It was now 8:45 p.m. The rain had stopped falling. Everywhere was quiet and lifeless. It was now two solid hours since NEPA had taken their light and as there was no moon the whole town was plunged into a claustrophobic darkness so thick that it could have been a wall. This was not unusual of Warri where electricity supply was constantly interrupted especially after a heavy down pour of rain. People normally stay indoors at night like this as this sensitive atmosphere makes it impossible to move about without attracting the attention of ‘area boys’ as small time armed robbers lurking in dark alleys were called in this part of the country. This was a new phenomena. Shortly before independence when crude oil was first discovered in this part of the country life was enjoyable. With many oil companies operating in Warri, jobs were plentiful, many small businesses were booming and the city was safe and free of hooligans. Night life was active. The city kept busy all through the night. Now, all that has become history. Even the busy sidewalks of Dashuum Avenue have now been deserted and the Avenue was virtually in darkness except for the neon lights indicating the main entrance of the Hotel De Eldorando which kept busy all through the night.
The dark avenue was suddenly lit up as a car entering the Avenue from Adam’s end spread its headlight on the scene. As it approached the hotel it swerved off the road and pulled into the parking space.
While the driver was parking the car, two men pushed open the french doors of the lobby and stepped into the darkness, both of them keeping their heads low as if the rain was still showering. The men, Dawson Corridon and his friend Daniel Oyeh walked the short distance between the hotel and the road and continued on the sidewalk. Soon the headlight of an approaching taxi picked them up.
‘Highson Estate’, they shouted simultaneously as the taxi sped past. The screeching of tires against the tar shows that the taxi has slowed down. They walked up to the taxi and after exchanging some pleasantries Dawson got into the taxi and bade his friend goodnight. Daniel waited until the taxi had disappeared, then looked at both sides of the road and when he was satisfied that all was clear, crossed and he too disappeared into the night.
Both of them had come to the hotel earlier in the evening with the hope of drowning their sorrows, but when they left they were not feeling any better. Dawson actually was the one that most needed his sorrows drowned. When they came to the hotel he had looked so forlorn, white and fay. While in the hotel he kept shaking his legs and looking around the floor like a marmot until the waiter came around with the drinks.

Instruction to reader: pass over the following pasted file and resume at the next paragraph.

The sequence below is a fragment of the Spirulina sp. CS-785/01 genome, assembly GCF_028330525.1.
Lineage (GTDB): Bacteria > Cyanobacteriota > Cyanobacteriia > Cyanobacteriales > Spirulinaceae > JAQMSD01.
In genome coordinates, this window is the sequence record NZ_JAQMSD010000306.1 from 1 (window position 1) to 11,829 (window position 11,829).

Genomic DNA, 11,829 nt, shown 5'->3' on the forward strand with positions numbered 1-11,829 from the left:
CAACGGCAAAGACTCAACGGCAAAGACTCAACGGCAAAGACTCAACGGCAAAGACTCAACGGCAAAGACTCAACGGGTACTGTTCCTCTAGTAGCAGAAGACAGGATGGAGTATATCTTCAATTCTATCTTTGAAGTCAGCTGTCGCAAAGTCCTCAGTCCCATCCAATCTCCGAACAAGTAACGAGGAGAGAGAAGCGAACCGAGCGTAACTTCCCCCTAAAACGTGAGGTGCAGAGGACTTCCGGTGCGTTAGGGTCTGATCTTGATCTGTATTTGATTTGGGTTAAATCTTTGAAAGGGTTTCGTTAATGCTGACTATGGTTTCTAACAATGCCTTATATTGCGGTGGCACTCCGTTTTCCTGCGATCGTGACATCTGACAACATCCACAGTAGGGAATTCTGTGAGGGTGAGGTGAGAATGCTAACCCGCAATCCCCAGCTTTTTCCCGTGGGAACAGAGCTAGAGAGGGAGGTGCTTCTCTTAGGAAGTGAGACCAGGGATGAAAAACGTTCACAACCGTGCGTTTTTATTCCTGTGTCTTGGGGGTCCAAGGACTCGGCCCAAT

‘How many times have you been to this joint?’ asked Daniel. This was the first time Dawson had come to this hotel. Although he had grown up in Warri, such that he can be called Waffi boy, he was never tainted by the rugged character that is so often noticed among boys who came from this part of the country. Going to hotels to booze was not his idea of fun but he had decided to accompany his friend in order to ease the tension in him. His mind was miles away when Daniel asked the question. A tap from his friend brought him to his senses.
‘What is it?’, he said.
‘Dawson, l said how many times have you been here?’, repeated Daniel.
‘Oh, this is my first time. You know l don’t like going to hotels, but this one seems okay from the look of it’. Daniel looked thoughtfully at his friend and said; ‘What’s on your mind?’
‘Nothing’, replied Dawson. He glanced at the the drink in his glass carefully, gulped it at once and set the glass on the table. Daniel knew his friend had something on his mind but he didn’t press it. Later while music for dancing was being played, Dawson shifted his attention to some couples dancing across the floor. He has a good taste for music but this was not the right time for dancing and only shook his head when Daniel suggested that they should dance.
’See that couple over there’.
He looked in the direction where a tall lanky man was dancing with a young lady who could not be more than twenty. Although there was no room for much movement, the couple seem happy as long as they got their arms around each other and could shuffle a foot or two. Dawson suddenly became envious of the couple and what they seems to be enjoying. He became sore. He immediately gave Daniel the departure sign and together they stood up and after they had settled the bill, they left. As the outing was not a success Dawson retired quietly into his room in Highson Estate.
Highson Estate is a retreat about four kilometres out of Warri. The place was bought by Dawson’s father shortly after independence. The place was originally owned by a foreign dredging company and built as a housing complex for its workers, but with the nationalization policy of the government shortly after independence, the company was forced to fold up and sell the place. It is situated on the south side of Warri across the river that ran through the length and breadth of the city. An excellent bridge connected it and other fishing villages around to Warri .During the hey days of the company, white sand was dredged on the swamp near it providing a beautiful beach for recreation. The silhouette of Warri can be seen at night by everyone sitting on the beach. The estate consisted of fifty bungalows with the same design except one. And that is the one on which the Corridons’ live. The house has seven bedrooms, a library, and a large sitting room leading to a veranda, that encircled the whole building. Behind the house is a large garden and big flower trees. These surrounds and screens it from other buildings in the estate. A little walk across the garden brings one to a path that led up to the sandy beach and the river. The beauty of the estate can be seen at any time of the day-be it in the night.
Because of the numerous problems on his mind, Dawson did not sleep much. He has just started to sleep soundly when the library wall clock struck four bringing him awake with a start. He swung his feet to the floor and reached under the pillow for his wrist watch. It was four a. m. Cursing under his breath he got up and started to pack.